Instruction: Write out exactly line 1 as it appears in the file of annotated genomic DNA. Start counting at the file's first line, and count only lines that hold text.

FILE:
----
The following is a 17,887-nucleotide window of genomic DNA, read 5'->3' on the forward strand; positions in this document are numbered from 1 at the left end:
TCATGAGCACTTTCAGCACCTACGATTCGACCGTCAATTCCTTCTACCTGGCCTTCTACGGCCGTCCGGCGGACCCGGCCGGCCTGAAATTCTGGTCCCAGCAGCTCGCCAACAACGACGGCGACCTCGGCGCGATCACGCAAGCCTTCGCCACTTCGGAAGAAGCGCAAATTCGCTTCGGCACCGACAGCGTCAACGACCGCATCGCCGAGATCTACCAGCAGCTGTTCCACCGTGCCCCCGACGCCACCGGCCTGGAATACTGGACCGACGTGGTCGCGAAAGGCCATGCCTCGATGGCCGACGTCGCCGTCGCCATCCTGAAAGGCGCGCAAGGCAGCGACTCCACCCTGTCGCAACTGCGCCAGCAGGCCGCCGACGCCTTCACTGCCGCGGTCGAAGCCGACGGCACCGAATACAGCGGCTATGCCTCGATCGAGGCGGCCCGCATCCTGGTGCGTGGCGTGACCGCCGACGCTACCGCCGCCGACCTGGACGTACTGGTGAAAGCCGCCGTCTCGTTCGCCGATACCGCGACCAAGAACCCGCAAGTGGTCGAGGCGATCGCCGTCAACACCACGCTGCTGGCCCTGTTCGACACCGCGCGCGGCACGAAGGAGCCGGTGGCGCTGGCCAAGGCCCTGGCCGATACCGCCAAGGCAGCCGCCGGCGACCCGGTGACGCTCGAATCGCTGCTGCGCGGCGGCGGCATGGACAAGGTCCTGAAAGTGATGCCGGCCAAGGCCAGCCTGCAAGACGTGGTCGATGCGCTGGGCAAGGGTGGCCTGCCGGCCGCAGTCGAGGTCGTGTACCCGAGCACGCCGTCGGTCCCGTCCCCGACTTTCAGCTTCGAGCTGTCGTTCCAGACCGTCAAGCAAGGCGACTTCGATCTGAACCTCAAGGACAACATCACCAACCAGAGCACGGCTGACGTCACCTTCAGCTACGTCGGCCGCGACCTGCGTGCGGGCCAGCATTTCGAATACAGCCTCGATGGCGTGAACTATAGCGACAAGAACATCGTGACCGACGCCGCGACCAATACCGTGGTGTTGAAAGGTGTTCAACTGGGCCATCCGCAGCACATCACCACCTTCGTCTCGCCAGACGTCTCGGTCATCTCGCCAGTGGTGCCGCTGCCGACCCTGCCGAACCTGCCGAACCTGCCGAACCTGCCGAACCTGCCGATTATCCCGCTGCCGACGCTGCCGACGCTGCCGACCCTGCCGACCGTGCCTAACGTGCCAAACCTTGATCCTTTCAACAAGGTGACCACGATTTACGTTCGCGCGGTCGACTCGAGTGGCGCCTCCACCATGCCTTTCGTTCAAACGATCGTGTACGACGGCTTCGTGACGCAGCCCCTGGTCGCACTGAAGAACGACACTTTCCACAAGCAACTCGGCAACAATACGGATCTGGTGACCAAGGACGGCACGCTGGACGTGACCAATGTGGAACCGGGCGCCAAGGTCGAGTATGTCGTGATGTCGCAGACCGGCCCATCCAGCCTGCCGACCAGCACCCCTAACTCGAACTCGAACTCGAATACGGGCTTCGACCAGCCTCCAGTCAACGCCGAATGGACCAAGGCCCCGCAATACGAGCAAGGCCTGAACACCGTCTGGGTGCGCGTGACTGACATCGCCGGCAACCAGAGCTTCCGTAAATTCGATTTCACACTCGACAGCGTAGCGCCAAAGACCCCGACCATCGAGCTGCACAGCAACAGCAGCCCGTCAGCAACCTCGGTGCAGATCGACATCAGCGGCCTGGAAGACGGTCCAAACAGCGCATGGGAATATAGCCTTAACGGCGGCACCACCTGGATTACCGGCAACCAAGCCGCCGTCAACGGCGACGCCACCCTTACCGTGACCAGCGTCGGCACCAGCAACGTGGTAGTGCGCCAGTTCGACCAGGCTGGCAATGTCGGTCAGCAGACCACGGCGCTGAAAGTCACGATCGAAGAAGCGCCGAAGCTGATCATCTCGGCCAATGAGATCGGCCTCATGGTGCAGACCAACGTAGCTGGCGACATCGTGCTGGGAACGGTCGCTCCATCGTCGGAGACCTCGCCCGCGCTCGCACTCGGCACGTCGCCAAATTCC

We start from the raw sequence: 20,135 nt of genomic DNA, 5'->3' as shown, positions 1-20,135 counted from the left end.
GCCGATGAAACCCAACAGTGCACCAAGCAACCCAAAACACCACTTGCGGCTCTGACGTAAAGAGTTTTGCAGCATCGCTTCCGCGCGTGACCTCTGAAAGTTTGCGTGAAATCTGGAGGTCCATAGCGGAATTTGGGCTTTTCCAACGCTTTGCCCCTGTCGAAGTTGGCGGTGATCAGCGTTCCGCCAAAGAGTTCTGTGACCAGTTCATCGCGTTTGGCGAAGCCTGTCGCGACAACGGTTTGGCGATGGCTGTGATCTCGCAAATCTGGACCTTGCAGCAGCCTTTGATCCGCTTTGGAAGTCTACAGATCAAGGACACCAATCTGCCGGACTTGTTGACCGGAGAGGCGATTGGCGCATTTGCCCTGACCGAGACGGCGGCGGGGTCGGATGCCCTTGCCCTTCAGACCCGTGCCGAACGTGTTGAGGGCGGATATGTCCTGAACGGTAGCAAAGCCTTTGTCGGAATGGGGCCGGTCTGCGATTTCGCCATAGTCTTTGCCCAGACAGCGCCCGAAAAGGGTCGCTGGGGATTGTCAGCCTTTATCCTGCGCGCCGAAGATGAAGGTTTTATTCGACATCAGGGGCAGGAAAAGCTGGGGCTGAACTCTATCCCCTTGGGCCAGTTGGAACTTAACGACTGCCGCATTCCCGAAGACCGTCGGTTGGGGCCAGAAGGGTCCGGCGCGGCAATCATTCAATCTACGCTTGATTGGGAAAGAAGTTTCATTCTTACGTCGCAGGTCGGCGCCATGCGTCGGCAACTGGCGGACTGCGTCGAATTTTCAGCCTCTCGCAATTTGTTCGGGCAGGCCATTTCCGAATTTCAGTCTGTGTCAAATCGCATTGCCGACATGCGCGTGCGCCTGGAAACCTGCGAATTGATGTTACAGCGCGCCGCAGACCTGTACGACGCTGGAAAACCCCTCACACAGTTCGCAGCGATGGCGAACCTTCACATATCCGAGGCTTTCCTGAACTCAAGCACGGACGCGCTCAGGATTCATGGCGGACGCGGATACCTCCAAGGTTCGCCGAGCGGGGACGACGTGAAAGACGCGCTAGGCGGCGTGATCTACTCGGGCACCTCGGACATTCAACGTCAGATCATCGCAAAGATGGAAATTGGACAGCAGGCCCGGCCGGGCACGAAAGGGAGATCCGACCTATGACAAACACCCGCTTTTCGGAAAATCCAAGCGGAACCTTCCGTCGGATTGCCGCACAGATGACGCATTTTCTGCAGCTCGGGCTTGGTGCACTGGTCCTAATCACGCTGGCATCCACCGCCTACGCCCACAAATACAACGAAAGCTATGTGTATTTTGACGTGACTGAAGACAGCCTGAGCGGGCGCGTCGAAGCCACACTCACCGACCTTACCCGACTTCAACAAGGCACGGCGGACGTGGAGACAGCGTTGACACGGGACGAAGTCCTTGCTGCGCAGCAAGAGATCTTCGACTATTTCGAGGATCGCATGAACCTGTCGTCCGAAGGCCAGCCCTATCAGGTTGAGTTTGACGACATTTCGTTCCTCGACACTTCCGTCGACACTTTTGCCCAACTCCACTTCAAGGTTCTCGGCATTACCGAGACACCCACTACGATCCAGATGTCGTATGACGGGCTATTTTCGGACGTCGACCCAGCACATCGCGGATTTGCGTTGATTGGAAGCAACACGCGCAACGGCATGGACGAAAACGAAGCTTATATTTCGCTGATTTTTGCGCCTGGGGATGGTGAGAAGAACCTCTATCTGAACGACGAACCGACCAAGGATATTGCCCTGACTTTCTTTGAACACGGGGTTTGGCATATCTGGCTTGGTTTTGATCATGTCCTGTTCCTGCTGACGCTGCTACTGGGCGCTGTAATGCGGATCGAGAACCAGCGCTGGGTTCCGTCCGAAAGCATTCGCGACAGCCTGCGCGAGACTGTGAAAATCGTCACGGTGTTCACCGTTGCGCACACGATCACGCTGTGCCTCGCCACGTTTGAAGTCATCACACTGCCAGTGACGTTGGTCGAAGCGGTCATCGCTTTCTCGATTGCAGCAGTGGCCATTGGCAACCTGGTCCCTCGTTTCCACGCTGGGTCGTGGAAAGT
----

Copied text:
The following is a 17,887-nucleotide window of genomic DNA, read 5'->3' on the forward strand; positions in this document are numbered from 1 at the left end: